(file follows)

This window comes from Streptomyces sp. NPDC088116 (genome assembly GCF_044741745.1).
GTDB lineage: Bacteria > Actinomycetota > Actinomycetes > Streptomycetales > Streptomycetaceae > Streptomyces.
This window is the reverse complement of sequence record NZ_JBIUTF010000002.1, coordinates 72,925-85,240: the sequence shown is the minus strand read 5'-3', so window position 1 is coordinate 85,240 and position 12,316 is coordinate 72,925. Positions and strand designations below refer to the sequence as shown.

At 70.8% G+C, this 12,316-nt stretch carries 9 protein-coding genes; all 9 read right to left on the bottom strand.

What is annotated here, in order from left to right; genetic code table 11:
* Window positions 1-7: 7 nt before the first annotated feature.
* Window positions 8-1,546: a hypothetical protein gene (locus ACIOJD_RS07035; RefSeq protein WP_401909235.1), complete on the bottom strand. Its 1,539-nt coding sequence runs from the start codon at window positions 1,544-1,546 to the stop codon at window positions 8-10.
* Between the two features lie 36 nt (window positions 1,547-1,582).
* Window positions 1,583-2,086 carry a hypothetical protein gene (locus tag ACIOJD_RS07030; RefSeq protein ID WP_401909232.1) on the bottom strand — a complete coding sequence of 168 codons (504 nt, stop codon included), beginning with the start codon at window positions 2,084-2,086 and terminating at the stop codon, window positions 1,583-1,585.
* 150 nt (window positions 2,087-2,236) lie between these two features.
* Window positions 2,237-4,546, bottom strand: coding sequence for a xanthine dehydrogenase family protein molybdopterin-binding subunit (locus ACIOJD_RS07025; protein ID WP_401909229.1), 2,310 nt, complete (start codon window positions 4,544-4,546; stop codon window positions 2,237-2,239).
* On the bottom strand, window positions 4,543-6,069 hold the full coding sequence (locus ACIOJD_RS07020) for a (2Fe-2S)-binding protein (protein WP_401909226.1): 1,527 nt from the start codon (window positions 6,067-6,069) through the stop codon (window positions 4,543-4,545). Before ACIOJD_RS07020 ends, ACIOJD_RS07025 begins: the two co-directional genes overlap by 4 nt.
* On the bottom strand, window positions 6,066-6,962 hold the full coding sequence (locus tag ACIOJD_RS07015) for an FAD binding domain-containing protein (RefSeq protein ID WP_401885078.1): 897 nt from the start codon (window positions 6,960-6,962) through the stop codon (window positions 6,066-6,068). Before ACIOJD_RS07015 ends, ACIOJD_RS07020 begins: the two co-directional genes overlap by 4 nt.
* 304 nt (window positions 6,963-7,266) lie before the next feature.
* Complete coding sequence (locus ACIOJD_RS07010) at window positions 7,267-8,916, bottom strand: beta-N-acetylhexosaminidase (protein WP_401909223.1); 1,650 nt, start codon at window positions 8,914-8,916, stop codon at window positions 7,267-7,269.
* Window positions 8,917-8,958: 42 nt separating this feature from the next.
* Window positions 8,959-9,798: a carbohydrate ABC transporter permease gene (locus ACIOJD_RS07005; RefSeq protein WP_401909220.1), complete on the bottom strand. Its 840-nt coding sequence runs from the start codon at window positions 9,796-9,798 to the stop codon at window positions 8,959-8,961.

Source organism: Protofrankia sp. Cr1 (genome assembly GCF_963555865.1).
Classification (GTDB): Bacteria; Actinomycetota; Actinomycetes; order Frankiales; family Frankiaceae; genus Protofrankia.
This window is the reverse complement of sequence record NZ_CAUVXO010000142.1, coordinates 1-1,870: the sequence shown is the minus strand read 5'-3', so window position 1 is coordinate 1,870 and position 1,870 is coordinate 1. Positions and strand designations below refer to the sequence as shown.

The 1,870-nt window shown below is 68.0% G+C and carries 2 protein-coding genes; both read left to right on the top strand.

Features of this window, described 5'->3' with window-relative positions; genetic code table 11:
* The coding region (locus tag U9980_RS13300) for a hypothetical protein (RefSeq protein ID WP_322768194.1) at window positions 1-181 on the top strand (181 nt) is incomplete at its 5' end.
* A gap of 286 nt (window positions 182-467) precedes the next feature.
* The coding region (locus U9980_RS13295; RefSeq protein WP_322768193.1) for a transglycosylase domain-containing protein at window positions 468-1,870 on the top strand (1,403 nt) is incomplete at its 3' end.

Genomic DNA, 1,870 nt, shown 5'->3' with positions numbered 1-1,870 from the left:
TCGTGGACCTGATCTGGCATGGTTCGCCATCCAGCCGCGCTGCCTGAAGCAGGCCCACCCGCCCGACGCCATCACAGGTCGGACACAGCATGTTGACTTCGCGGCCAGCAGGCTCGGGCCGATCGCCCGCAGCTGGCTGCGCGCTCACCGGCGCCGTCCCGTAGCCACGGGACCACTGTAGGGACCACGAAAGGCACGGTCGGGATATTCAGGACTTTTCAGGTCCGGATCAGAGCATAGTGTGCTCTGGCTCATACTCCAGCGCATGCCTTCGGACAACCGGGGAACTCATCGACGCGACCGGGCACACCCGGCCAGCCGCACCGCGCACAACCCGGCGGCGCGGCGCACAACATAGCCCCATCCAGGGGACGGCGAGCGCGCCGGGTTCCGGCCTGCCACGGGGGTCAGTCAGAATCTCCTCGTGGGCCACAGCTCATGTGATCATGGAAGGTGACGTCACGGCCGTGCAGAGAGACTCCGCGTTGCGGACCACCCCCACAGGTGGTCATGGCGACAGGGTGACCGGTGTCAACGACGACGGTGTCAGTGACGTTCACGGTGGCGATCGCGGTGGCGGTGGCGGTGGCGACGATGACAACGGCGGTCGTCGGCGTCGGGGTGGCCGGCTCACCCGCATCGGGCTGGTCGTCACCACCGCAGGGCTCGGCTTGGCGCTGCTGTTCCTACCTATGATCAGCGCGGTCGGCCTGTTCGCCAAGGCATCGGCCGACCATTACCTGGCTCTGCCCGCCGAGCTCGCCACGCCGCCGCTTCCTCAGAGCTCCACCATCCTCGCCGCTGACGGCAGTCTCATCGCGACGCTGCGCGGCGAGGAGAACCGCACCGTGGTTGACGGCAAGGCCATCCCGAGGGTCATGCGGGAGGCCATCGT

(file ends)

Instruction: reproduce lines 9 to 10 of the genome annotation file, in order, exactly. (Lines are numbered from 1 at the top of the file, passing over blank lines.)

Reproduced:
* Window positions 1,583-2,086 carry a hypothetical protein gene (locus tag ACIOJD_RS07030; RefSeq protein ID WP_401909232.1) on the bottom strand — a complete coding sequence of 168 codons (504 nt, stop codon included), beginning with the start codon at window positions 2,084-2,086 and terminating at the stop codon, window positions 1,583-1,585.
* 150 nt (window positions 2,087-2,236) lie between these two features.